Latin America – Books
Over 50,000 early Latin American books housed at the University of Texas are now available online in the public domain. That means that anyone can search the digitized pages of these wonderful historical books.
You will find these digitized volumes online at Google Books or HathiTrust. If you need to learn about how to effectively utilize Google Books, take a look at this helpful video from Lisa.
Nicaragua – Civil Registrations
FamilySearch offers the Nicaragua Civil Registration, 1809-2013 records online. 2.5 million records have been digitized and 1.1 million are indexed. These civil records include birth, marriages, and deaths from Nicaragua. The text of the records is written in Spanish.
Civil registration is mandatory in Nicaragua; therefore most of the population has been registered. The civil registration records are considered a reliable source for doing genealogical research in that locale.
Birth records usually contain the following information:
Date and place of birth
Child’s name and gender
Parents’ age, race, status and residence
Occupation of father and mother
Names of witnesses
Marriage records may contain the following information:
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Every Friday, we blog about new genealogy records online. Do any collections below relate to your family history? Please share with genealogy buddies or societies that might be interested!
AUSTRALIAN CONVICTS. A variety of convict records for New South Wales and Queensland, Australia, are now searchable on Findmypast. The NSW records include certificates of freedom and death records beginning in the 1820s. Queensland data includes convict indexes from 1824-1936.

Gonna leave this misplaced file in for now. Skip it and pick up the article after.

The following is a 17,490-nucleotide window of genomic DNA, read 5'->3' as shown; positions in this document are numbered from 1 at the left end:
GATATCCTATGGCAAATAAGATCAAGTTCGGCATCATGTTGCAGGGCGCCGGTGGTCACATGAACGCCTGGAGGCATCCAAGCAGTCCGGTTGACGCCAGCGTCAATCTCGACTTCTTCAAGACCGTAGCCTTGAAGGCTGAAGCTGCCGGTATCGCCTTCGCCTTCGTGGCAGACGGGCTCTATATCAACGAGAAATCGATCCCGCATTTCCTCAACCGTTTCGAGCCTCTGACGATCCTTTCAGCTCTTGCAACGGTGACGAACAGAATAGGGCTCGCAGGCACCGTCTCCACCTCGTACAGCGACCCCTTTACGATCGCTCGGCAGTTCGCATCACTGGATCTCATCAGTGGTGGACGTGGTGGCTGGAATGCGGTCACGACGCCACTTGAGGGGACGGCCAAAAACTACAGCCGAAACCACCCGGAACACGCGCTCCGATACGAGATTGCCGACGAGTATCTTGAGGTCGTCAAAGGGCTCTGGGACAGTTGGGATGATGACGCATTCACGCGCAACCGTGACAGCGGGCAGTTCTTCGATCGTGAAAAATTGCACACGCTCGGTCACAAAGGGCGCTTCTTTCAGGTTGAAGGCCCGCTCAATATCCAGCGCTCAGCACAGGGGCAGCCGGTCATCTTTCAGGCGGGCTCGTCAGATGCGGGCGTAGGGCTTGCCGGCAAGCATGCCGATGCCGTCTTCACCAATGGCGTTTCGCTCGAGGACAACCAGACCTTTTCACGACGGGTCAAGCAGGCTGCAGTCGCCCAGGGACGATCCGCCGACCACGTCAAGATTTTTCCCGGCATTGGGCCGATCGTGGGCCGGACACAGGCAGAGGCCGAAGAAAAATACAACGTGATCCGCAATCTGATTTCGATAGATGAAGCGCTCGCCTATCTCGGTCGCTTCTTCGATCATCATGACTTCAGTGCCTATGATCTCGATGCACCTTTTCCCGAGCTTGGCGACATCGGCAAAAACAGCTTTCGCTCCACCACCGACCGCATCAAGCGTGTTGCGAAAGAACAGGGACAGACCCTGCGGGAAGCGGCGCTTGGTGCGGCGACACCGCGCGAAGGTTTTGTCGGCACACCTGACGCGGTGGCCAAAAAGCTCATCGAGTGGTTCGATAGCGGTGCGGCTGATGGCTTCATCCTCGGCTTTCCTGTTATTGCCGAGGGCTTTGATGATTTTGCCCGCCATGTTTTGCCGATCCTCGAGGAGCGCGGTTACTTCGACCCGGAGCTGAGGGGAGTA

CALIFORNIA DEATHS. Over 2 million deaths in California from 1905-1939 are now searchable for free on FamilySearch. “The index is arranged alphabetically by the name of the deceased, initials of spouse, age, and date of death. Place of death or county of death is coded.”
IRISH COURT RECORDS. Nearly 22 million records appear in the new FamilySearch database, Ireland Petty Sessions Court Registers 1828-1912. According to FamilySearch, “Most records contains name, address, the date in court, and whether the person was a witness, complainant or defendant. It might also contain other information to the specific case. These records were originally filmed at the National Archives of Ireland and the index was created by FindMyPast.com.”
IRISH MILITARY.Ireland’s National Army Census of 1922is now searchable at Findmypast. Taken in the midst of the Irish Civil War, it “includes details pertaining to where soldiers were stationed, their ages and their next of kin,” according to the collection description.
KENTUCKY VITAL RECORDS. Nearly 10 million names appear in the new FamilySearch index, Kentucky Vital Record Indexes 1911-1999. The database includes “indexes of births, marriages, and deaths from January 1911 to July 1999. These indexes were created by the Kentucky Department for Libraries and Archives from data files obtained from the Office of Vital Statistics.”
Here’s a tip: if you live far from your ancestors’ hometown, why not make a virtual visit? Google Earth is a powerful, free, interactive 3D map of the world. Use it to “fly” over a hometown or even drop down into a Street View that lets you see what’s there now. Maybe you’ll find an old home, neighborhood, school, courthouse, church, cemetery or other landmark relating to your family. Learn more in our free Google Earth for Genealogy video. Click here to watch it!